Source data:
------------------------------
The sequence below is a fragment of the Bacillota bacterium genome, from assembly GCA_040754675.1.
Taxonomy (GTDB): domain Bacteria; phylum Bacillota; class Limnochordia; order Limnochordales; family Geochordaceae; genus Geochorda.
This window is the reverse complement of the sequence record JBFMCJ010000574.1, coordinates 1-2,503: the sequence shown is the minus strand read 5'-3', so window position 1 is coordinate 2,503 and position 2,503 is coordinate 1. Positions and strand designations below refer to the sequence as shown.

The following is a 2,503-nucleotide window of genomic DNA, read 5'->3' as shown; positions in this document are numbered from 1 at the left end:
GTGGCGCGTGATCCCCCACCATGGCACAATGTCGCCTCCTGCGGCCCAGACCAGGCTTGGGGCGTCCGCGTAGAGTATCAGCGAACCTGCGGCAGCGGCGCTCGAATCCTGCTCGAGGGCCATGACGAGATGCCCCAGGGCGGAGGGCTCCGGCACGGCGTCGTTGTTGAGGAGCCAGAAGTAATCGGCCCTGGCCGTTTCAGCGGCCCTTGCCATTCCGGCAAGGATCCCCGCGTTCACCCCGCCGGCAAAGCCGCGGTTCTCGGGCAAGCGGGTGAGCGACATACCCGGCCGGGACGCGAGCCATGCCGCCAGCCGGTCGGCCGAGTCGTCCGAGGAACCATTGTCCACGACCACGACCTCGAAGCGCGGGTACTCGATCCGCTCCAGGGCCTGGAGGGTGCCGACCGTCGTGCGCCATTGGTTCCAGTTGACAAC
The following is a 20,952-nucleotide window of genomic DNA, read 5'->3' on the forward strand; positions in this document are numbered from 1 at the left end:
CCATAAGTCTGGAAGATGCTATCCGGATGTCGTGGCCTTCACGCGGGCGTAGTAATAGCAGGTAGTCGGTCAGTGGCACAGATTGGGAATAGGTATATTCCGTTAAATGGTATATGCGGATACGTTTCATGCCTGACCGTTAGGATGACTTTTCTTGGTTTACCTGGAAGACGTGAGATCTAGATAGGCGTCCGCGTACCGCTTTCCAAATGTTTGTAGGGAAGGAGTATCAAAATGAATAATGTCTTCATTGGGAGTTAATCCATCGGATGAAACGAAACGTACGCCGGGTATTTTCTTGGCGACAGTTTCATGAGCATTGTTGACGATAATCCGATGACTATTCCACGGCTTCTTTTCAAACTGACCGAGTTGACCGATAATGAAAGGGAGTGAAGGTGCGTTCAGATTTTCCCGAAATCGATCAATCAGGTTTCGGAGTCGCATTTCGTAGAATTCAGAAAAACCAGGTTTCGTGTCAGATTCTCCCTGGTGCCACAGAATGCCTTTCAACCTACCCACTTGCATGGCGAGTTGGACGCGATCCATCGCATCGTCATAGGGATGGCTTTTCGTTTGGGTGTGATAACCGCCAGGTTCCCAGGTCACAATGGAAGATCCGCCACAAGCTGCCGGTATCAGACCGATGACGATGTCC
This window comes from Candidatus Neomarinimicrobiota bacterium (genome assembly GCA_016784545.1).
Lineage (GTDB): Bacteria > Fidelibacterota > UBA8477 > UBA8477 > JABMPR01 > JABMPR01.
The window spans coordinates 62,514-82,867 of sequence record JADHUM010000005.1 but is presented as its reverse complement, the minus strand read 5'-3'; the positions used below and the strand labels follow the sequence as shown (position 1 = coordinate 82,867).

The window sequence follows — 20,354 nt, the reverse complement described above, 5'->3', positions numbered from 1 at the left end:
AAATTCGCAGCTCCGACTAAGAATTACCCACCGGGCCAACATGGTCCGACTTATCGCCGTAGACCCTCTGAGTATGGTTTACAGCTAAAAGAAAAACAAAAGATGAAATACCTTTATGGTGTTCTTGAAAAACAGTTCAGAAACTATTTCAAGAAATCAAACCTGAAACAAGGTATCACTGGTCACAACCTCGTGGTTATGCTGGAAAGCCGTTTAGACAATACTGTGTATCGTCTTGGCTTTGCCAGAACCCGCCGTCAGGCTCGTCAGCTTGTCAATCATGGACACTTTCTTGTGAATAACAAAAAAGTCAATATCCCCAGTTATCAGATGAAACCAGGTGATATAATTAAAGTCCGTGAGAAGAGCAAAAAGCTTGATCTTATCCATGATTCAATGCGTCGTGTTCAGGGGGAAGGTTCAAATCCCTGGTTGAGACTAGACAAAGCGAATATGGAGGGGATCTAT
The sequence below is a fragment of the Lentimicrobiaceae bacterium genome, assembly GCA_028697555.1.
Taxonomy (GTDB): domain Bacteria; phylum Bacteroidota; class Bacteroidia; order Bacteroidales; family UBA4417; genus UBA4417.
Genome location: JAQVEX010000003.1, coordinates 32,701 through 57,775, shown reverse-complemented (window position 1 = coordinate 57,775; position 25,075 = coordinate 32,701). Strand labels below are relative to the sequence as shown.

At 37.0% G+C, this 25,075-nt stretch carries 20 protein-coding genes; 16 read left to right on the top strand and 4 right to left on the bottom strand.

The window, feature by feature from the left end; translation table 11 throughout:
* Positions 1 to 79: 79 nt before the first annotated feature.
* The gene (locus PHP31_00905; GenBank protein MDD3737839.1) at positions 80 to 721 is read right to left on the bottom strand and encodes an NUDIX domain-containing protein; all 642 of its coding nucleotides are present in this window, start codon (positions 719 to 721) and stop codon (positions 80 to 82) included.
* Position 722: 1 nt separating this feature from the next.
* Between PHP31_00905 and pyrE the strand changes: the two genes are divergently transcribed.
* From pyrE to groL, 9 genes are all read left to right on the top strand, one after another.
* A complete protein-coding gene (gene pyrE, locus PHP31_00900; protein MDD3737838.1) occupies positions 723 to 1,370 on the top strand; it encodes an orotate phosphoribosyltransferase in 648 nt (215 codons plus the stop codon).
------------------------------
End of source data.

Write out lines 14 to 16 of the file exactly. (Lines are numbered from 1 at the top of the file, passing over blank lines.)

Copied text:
Taxonomy (GTDB): domain Bacteria; phylum Bacteroidota; class Bacteroidia; order Bacteroidales; family UBA4417; genus UBA4417.
Genome location: JAQVEX010000003.1, coordinates 32,701 through 57,775, shown reverse-complemented (window position 1 = coordinate 57,775; position 25,075 = coordinate 32,701). Strand labels below are relative to the sequence as shown.

At 37.0% G+C, this 25,075-nt stretch carries 20 protein-coding genes; 16 read left to right on the top strand and 4 right to left on the bottom strand.